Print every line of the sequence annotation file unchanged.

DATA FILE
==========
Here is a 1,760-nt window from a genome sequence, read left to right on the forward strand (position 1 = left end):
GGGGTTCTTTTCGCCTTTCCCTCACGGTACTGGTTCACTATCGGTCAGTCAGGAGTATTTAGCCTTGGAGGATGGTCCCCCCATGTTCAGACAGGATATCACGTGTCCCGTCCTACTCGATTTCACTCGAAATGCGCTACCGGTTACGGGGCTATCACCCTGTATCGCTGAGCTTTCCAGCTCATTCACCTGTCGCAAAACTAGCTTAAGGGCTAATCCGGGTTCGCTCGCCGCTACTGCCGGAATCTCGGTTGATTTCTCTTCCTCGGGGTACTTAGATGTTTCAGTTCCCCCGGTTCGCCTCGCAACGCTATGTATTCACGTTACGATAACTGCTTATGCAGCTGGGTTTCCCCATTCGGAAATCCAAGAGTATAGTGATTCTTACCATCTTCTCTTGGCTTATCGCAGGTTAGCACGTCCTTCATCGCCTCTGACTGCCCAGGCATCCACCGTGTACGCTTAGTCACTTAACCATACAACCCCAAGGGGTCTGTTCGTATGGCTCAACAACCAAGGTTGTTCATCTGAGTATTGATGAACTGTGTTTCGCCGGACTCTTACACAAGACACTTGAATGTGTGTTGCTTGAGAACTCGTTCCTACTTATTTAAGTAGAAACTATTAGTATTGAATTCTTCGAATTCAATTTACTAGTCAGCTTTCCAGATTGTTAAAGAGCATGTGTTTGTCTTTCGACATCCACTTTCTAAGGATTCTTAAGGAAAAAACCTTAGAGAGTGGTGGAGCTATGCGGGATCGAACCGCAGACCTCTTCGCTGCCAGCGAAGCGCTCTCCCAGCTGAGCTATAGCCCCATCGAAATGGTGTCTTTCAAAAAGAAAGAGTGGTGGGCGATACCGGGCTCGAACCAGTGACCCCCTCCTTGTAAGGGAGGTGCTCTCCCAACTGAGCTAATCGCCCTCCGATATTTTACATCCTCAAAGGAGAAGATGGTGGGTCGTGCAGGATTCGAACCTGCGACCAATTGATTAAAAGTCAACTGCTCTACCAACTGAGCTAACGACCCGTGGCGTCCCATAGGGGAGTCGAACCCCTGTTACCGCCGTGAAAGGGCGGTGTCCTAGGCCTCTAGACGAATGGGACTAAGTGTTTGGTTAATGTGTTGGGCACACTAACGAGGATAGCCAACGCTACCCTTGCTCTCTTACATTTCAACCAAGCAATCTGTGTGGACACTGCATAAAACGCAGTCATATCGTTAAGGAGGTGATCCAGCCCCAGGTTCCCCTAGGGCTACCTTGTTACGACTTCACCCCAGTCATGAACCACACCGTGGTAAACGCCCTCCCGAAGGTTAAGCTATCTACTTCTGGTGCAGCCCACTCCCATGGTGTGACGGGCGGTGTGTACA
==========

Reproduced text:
Here is a 1,760-nt window from a genome sequence, read left to right on the forward strand (position 1 = left end):
GGGGTTCTTTTCGCCTTTCCCTCACGGTACTGGTTCACTATCGGTCAGTCAGGAGTATTTAGCCTTGGAGGATGGTCCCCCCATGTTCAGACAGGATATCACGTGTCCCGTCCTACTCGATTTCACTCGAAATGCGCTACCGGTTACGGGGCTATCACCCTGTATCGCTGAGCTTTCCAGCTCATTCACCTGTCGCAAAACTAGCTTAAGGGCTAATCCGGGTTCGCTCGCCGCTACTGCCGGAATCTCGGTTGATTTCTCTTCCTCGGGGTACTTAGATGTTTCAGTTCCCCCGGTTCGCCTCGCAACGCTATGTATTCACGTTACGATAACTGCTTATGCAGCTGGGTTTCCCCATTCGGAAATCCAAGAGTATAGTGATTCTTACCATCTTCTCTTGGCTTATCGCAGGTTAGCACGTCCTTCATCGCCTCTGACTGCCCAGGCATCCACCGTGTACGCTTAGTCACTTAACCATACAACCCCAAGGGGTCTGTTCGTATGGCTCAACAACCAAGGTTGTTCATCTGAGTATTGATGAACTGTGTTTCGCCGGACTCTTACACAAGACACTTGAATGTGTGTTGCTTGAGAACTCGTTCCTACTTATTTAAGTAGAAACTATTAGTATTGAATTCTTCGAATTCAATTTACTAGTCAGCTTTCCAGATTGTTAAAGAGCATGTGTTTGTCTTTCGACATCCACTTTCTAAGGATTCTTAAGGAAAAAACCTTAGAGAGTGGTGGAGCTATGCGGGATCGAACCGCAGACCTCTTCGCTGCCAGCGAAGCGCTCTCCCAGCTGAGCTATAGCCCCATCGAAATGGTGTCTTTCAAAAAGAAAGAGTGGTGGGCGATACCGGGCTCGAACCAGTGACCCCCTCCTTGTAAGGGAGGTGCTCTCCCAACTGAGCTAATCGCCCTCCGATATTTTACATCCTCAAAGGAGAAGATGGTGGGTCGTGCAGGATTCGAACCTGCGACCAATTGATTAAAAGTCAACTGCTCTACCAACTGAGCTAACGACCCGTGGCGTCCCATAGGGGAGTCGAACCCCTGTTACCGCCGTGAAAGGGCGGTGTCCTAGGCCTCTAGACGAATGGGACTAAGTGTTTGGTTAATGTGTTGGGCACACTAACGAGGATAGCCAACGCTACCCTTGCTCTCTTACATTTCAACCAAGCAATCTGTGTGGACACTGCATAAAACGCAGTCATATCGTTAAGGAGGTGATCCAGCCCCAGGTTCCCCTAGGGCTACCTTGTTACGACTTCACCCCAGTCATGAACCACACCGTGGTAAACGCCCTCCCGAAGGTTAAGCTATCTACTTCTGGTGCAGCCCACTCCCATGGTGTGACGGGCGGTGTGTACA